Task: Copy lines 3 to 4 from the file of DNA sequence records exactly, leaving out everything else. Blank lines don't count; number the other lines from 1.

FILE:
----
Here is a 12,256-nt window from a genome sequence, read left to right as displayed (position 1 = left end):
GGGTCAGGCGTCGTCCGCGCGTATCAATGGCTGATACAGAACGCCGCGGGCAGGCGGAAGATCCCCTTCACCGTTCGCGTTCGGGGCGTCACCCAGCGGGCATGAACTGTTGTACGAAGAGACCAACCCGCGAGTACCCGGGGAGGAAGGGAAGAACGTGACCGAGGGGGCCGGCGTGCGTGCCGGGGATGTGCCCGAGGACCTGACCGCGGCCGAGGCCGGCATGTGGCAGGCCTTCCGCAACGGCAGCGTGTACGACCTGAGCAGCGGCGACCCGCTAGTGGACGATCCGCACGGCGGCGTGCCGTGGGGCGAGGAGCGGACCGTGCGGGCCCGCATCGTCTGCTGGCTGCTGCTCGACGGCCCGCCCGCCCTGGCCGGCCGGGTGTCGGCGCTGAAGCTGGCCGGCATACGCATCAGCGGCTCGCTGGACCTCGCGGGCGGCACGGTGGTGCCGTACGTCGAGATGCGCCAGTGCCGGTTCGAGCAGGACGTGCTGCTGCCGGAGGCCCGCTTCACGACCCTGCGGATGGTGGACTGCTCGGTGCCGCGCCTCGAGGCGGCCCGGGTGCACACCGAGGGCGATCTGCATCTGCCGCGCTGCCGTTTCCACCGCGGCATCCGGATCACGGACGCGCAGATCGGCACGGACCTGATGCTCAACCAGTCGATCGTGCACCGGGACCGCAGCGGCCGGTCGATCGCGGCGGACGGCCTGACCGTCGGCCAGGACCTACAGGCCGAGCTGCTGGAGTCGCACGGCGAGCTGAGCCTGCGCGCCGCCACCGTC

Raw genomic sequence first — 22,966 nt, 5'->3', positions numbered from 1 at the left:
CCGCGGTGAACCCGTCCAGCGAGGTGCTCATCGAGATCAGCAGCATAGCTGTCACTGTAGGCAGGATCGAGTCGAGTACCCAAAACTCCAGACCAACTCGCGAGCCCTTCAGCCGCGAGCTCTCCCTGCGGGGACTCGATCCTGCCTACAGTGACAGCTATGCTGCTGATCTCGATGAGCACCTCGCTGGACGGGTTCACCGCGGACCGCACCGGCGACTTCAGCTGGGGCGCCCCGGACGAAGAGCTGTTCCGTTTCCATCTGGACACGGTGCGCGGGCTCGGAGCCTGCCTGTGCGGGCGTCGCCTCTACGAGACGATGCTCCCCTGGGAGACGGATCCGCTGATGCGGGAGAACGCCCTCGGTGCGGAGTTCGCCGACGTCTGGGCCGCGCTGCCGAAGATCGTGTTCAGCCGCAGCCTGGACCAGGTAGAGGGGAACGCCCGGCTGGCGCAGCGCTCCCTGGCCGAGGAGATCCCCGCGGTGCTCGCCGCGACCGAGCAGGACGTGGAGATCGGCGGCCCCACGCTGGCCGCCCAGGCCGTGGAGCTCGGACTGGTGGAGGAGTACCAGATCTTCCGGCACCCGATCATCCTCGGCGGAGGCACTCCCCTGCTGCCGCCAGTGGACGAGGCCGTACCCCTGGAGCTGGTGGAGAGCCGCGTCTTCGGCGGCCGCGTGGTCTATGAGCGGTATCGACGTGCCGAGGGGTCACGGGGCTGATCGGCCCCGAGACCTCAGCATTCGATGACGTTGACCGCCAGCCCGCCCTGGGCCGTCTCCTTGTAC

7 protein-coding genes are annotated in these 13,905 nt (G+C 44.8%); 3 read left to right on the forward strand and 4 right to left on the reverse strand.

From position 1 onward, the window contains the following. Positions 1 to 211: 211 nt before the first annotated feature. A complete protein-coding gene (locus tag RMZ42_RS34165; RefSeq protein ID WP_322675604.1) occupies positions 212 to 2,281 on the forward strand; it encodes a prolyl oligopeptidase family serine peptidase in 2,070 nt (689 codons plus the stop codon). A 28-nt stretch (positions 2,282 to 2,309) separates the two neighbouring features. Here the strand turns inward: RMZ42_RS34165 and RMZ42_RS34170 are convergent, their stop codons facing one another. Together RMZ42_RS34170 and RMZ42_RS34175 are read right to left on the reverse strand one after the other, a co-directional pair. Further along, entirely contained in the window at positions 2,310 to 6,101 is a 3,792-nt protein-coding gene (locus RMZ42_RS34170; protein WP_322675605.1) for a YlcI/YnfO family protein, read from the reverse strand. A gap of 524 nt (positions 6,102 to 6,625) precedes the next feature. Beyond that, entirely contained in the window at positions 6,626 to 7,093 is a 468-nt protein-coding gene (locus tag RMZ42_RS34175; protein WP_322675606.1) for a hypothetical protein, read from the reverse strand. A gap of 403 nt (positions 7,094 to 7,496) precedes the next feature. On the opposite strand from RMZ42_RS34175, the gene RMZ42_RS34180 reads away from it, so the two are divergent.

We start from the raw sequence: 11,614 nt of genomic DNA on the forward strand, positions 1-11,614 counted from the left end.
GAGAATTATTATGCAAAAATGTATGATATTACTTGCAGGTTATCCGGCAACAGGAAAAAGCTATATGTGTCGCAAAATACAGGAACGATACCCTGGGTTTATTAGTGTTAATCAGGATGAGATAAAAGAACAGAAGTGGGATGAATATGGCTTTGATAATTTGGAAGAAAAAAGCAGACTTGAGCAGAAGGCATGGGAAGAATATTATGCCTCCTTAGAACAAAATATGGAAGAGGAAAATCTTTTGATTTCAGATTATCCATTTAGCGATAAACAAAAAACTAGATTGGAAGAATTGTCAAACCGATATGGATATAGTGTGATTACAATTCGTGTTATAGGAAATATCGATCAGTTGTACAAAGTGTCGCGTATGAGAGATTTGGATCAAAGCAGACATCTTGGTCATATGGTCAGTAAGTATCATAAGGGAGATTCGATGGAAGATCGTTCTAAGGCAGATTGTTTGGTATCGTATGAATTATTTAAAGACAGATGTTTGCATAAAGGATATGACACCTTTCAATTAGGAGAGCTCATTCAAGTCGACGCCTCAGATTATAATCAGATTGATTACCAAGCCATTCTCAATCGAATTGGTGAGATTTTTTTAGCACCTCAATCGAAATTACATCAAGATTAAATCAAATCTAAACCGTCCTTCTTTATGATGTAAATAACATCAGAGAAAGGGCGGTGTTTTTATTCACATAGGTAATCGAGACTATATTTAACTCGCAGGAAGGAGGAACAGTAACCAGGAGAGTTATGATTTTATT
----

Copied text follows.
Raw genomic sequence first — 22,966 nt, 5'->3', positions numbered from 1 at the left:
CCGCGGTGAACCCGTCCAGCGAGGTGCTCATCGAGATCAGCAGCATAGCTGTCACTGTAGGCAGGATCGAGTCGAGTACCCAAAACTCCAGACCAACTCGCGAGCCCTTCAGCCGCGAGCTCTCCCTGCGGGGACTCGATCCTGCCTACAGTGACAGCTATGCTGCTGATCTCGATGAGCACCTCGCTGGACGGGTTCACCGCGGACCGCACCGGCGACTTCAGCTGGGGCGCCCCGGACGAAGAGCTGTTCCGTTTCCATCTGGACACGGTGCGCGGGCTCGGAGCCTGCCTGTGCGGGCGTCGCCTCTACGAGACGATGCTCCCCTGGGAGACGGATCCGCTGATGCGGGAGAACGCCCTCGGTGCGGAGTTCGCCGACGTCTGGGCCGCGCTGCCGAAGATCGTGTTCAGCCGCAGCCTGGACCAGGTAGAGGGGAACGCCCGGCTGGCGCAGCGCTCCCTGGCCGAGGAGATCCCCGCGGTGCTCGCCGCGACCGAGCAGGACGTGGAGATCGGCGGCCCCACGCTGGCCGCCCAGGCCGTGGAGCTCGGACTGGTGGAGGAGTACCAGATCTTCCGGCACCCGATCATCCTCGGCGGAGGCACTCCCCTGCTGCCGCCAGTGGACGAGGCCGTACCCCTGGAGCTGGTGGAGAGCCGCGTCTTCGGCGGCCGCGTGGTCTATGAGCGGTATCGACGTGCCGAGGGGTCACGGGGCTGATCGGCCCCGAGACCTCAGCATTCGATGACGTTGACCGCCAGCCCGCCCTGGGCCGTCTCCTTGTAC